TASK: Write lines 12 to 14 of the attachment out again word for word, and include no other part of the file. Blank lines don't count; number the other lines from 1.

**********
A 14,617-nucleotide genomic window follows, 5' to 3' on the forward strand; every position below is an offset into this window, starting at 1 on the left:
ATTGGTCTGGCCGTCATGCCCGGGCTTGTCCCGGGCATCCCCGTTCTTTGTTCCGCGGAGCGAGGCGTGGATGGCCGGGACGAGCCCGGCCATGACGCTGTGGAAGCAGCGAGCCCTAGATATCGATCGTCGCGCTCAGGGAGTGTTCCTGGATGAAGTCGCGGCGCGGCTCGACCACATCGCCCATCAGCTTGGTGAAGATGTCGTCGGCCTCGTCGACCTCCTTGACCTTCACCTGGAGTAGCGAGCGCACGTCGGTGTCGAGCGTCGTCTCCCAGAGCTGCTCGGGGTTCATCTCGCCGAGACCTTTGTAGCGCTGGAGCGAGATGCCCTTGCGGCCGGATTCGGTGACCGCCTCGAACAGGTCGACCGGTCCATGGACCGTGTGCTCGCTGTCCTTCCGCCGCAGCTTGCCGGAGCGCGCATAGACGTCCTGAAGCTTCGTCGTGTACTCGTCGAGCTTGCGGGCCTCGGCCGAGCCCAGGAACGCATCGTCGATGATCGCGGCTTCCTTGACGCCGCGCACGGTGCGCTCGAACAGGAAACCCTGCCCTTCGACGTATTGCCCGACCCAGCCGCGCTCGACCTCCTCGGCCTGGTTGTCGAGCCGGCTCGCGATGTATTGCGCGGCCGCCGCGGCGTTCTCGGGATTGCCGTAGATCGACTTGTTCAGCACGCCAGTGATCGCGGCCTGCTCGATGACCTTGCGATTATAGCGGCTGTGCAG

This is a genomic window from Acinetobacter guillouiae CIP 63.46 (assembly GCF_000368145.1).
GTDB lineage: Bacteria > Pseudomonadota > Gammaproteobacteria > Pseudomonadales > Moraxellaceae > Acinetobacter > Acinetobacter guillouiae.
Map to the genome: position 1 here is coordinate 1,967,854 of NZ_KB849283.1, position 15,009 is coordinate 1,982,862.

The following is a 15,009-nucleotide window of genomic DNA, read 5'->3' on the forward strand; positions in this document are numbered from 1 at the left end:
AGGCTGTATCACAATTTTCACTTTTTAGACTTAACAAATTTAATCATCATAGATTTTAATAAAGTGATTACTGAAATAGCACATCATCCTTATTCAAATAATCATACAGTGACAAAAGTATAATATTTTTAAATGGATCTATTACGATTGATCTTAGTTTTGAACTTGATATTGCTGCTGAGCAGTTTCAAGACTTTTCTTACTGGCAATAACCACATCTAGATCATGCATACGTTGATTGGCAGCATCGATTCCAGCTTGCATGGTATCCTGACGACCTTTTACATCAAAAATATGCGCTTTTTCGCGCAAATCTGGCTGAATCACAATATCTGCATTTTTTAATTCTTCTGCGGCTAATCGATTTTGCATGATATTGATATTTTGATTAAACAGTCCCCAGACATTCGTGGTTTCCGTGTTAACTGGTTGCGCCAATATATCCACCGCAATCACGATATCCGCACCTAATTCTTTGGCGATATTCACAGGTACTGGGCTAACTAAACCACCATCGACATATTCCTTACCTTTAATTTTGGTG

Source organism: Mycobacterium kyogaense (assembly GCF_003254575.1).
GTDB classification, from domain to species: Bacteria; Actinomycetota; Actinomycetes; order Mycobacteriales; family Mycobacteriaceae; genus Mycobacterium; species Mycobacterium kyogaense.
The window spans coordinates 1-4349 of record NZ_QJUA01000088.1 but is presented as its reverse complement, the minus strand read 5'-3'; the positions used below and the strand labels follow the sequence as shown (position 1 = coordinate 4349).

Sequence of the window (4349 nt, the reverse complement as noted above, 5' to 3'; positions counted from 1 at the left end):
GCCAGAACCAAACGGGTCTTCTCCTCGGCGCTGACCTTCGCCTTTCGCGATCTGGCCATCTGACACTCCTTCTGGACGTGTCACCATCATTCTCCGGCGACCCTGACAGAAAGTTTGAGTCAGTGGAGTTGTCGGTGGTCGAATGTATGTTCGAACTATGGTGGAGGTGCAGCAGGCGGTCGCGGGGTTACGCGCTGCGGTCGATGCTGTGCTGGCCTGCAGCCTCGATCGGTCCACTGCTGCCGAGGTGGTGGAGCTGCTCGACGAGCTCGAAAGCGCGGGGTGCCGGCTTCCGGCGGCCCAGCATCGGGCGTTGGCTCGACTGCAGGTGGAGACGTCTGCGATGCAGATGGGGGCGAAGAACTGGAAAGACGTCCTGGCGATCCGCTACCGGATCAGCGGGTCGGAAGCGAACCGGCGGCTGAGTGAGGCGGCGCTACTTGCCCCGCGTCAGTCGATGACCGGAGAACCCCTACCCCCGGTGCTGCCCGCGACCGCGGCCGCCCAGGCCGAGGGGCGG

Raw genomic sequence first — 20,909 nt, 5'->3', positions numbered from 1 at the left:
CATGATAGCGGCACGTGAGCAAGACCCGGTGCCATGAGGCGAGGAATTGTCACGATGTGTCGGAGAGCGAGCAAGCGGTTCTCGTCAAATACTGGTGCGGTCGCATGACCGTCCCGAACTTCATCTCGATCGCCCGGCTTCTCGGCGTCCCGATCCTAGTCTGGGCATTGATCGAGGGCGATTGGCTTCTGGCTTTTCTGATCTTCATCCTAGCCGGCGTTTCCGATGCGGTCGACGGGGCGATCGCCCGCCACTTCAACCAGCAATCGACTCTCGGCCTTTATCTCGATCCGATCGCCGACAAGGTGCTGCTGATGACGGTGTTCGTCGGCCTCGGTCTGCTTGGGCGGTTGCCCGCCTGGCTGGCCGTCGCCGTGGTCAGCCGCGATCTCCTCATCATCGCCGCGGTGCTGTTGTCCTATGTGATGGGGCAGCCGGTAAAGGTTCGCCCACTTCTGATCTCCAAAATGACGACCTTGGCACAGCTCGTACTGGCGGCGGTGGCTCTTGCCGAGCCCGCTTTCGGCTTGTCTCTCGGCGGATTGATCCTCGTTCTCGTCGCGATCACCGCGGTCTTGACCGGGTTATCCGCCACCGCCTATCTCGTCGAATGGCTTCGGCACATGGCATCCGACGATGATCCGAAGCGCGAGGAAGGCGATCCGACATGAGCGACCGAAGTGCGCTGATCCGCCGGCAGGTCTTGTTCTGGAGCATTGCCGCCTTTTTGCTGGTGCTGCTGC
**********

GCCAGAACCAAACGGGTCTTCTCCTCGGCGCTGACCTTCGCCTTTCGCGATCTGGCCATCTGACACTCCTTCTGGACGTGTCACCATCATTCTCCGGCGACCCTGACAGAAAGTTTGAGTCAGTGGAGTTGTCGGTGGTCGAATGTATGTTCGAACTATGGTGGAGGTGCAGCAGGCGGTCGCGGGGTTACGCGCTGCGGTCGATGCTGTGCTGGCCTGCAGCCTCGATCGGTCCACTGCTGCCGAGGTGGTGGAGCTGCTCGACGAGCTCGAAAGCGCGGGGTGCCGGCTTCCGGCGGCCCAGCATCGGGCGTTGGCTCGACTGCAGGTGGAGACGTCTGCGATGCAGATGGGGGCGAAGAACTGGAAAGACGTCCTGGCGATCCGCTACCGGATCAGCGGGTCGGAAGCGAACCGGCGGCTGAGTGAGGCGGCGCTACTTGCCCCGCGTCAGTCGATGACCGGAGAACCCCTACCCCCGGTGCTGCCCGCGACCGCGGCCGCCCAGGCCGAGGGGCGG

Raw genomic sequence first — 20,909 nt, 5'->3', positions numbered from 1 at the left:
CATGATAGCGGCACGTGAGCAAGACCCGGTGCCATGAGGCGAGGAATTGTCACGATGTGTCGGAGAGCGAGCAAGCGGTTCTCGTCAAATACTGGTGCGGTCGCATGACCGTCCCGAACTTCATCTCGATCGCCCGGCTTCTCGGCGTCCCGATCCTAGTCTGGGCATTGATCGAGGGCGATTGGCTTCTGGCTTTTCTGATCTTCATCCTAGCCGGCGTTTCCGATGCGGTCGACGGGGCGATCGCCCGCCACTTCAACCAGCAATCGACTCTCGGCCTTTATCTCGATCCGATCGCCGACAAGGTGCTGCTGATGACGGTGTTCGTCGGCCTCGGTCTGCTTGGGCGGTTGCCCGCCTGGCTGGCCGTCGCCGTGGTCAGCCGCGATCTCCTCATCATCGCCGCGGTGCTGTTGTCCTATGTGATGGGGCAGCCGGTAAAGGTTCGCCCACTTCTGATCTCCAAAATGACGACCTTGGCACAGCTCGTACTGGCGGCGGTGGCTCTTGCCGAGCCCGCTTTCGGCTTGTCTCTCGGCGGATTGATCCTCGTTCTCGTCGCGATCACCGCGGTCTTGACCGGGTTATCCGCCACCGCCTATCTCGTCGAATGGCTTCGGCACATGGCATCCGACGATGATCCGAAGCGCGAGGAAGGCGATCCGACATGAGCGACCGAAGTGCGCTGATCCGCCGGCAGGTCTTGTTCTGGAGCATTGCCGCCTTTTTGCTGGTGCTGCTGC